First Mass in Bathurst

Each year, Bishop Michael McKenna celebrates Mass on 1st November at Holy Family Church in Kelso. The Bishop celebrates the All Saints' Day Mass at Kelso, rather than in the Cathedral, in commemoration of the first Mass in Bathurst on 1st November in 1830 by Fr John Joseph Therry.

In many of our parishes across the Diocese, we have the choice of Mass on Saturday evening, Sunday morning and Sunday evening, as well as daily Mass in many places.

Early Catholic settlers of Australia had no such luxury. Bathurst was the remotest part of the Colony. It took six months or more to obtain goods from Sydney. A horseman brought the mail once a week.

East of the Blue Mountains, from 1821-1826, Father Therry worked unaided, "discharging all the duties of a priest, no light obligation as the Catholics were scattered....He had to celebrate the divine mysteries at Parramatta, Wollongong, Hawkesbury, Penrith and Liverpool" (Progress of Catholicity in Australia - Dean Kenny).

"There are vast districts, such as Bathurst, where Catholics are without a single priest....How the Catholic prisoner clings to his prayer book given by the priest!. How he clasps it, when everything else if gone! How ingeniously he preserves it through every hazard! In the remote wilds it is to him in place of priest, and altar, and sacrifice" (Catholic Mission in Australia, Dr Ullathorne)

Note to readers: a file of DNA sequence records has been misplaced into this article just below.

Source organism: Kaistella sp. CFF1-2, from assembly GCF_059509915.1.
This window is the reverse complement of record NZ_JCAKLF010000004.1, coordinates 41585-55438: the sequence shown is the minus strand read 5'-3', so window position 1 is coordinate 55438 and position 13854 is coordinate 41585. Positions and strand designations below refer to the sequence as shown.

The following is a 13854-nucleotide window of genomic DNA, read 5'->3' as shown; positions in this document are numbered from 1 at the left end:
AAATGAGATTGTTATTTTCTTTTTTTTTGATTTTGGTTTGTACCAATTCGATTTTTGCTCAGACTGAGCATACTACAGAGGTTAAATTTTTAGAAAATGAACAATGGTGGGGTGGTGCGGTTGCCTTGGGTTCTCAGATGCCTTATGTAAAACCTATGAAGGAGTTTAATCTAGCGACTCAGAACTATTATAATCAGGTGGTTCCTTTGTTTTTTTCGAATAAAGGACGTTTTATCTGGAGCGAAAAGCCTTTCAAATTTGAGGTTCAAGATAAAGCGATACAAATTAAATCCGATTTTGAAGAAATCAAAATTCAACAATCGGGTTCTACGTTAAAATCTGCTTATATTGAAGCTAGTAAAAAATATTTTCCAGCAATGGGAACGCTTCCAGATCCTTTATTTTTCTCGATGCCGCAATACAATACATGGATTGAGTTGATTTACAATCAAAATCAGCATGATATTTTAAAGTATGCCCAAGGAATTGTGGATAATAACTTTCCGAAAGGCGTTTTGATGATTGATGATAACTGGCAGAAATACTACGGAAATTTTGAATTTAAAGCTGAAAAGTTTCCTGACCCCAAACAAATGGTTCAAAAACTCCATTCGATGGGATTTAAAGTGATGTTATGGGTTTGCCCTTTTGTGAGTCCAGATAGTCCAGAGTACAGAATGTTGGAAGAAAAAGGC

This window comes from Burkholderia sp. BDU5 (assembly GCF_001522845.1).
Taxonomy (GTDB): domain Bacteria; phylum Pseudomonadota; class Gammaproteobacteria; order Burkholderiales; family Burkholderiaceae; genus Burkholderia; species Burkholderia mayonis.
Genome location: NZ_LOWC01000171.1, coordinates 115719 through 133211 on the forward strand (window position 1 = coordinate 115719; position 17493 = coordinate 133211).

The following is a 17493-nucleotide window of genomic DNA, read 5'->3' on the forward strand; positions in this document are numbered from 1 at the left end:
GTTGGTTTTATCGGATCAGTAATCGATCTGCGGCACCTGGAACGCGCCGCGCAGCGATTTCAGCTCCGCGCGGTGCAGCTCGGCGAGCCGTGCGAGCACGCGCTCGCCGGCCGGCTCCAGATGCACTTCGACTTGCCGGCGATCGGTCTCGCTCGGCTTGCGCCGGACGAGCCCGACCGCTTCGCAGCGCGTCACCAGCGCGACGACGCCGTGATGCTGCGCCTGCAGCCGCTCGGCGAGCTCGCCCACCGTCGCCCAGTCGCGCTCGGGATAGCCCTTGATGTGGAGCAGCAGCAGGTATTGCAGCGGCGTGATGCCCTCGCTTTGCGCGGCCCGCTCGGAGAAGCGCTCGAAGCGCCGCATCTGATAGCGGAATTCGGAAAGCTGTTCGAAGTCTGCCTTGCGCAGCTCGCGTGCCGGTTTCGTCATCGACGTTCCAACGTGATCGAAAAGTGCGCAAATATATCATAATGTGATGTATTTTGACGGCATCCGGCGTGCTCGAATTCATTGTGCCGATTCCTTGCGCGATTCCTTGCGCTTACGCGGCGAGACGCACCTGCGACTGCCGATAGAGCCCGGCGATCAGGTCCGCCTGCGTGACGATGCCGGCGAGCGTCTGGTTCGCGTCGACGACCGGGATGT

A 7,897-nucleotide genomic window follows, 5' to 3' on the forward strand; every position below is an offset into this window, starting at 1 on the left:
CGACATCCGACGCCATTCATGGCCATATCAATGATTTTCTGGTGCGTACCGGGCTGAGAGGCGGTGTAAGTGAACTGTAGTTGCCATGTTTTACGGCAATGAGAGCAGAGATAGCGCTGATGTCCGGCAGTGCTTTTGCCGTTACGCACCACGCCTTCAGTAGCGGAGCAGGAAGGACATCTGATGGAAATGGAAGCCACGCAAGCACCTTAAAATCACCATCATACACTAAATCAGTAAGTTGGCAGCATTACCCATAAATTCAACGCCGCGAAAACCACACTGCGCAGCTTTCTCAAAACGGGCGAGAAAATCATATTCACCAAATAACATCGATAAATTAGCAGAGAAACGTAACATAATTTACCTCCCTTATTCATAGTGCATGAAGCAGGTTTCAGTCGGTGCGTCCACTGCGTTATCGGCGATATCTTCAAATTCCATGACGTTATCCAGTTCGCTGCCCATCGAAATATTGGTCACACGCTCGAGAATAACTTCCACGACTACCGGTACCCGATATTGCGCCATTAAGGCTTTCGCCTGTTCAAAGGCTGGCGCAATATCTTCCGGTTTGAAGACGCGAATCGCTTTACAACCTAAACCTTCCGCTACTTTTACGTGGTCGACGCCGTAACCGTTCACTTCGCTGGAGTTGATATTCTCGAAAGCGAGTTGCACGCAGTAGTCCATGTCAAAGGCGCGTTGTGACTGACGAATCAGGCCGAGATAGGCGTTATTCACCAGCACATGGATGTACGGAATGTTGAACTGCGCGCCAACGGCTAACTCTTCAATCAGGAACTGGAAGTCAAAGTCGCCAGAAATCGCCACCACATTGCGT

1830 -15 years after settlement in Bathurst - Father Therry was 'called' to Bathurst. The reason? So that he could attend on the scaffold, a Catholic convict, Ralf Entwhistle, who was to be hanged on 2nd November, along with nine other men - all part of the notorious Ribbon Gang. (An interesting aside is that, given the travelling time from Sydney and the fact that Entwhistle was only sentenced to death on 30th October, Father Therry must have received this 'call' from the Authorities some days before Entwhistle was even put on trial).

The day before the execution was All Saints Day and Father Therry celebrated the first Mass in Bathurst at Kelso - it is believed in a room over a stable at an Inn. (It appears he also baptised a 13 month old child on the day of the execution).

In his book "Centenary of the First Mass at Bathurst 1830-1930", Michael Meagher says that at the time of this visit, there would have been around 100 Catholic men and perhaps 20-30 Catholic women in Bathurst who had not even seen a priest for five, or more, years. After Fr Therry's 1830 visit, there was no other visit by a priest until 1833.

Fiona Lewis

Catholic Observer - December 2013


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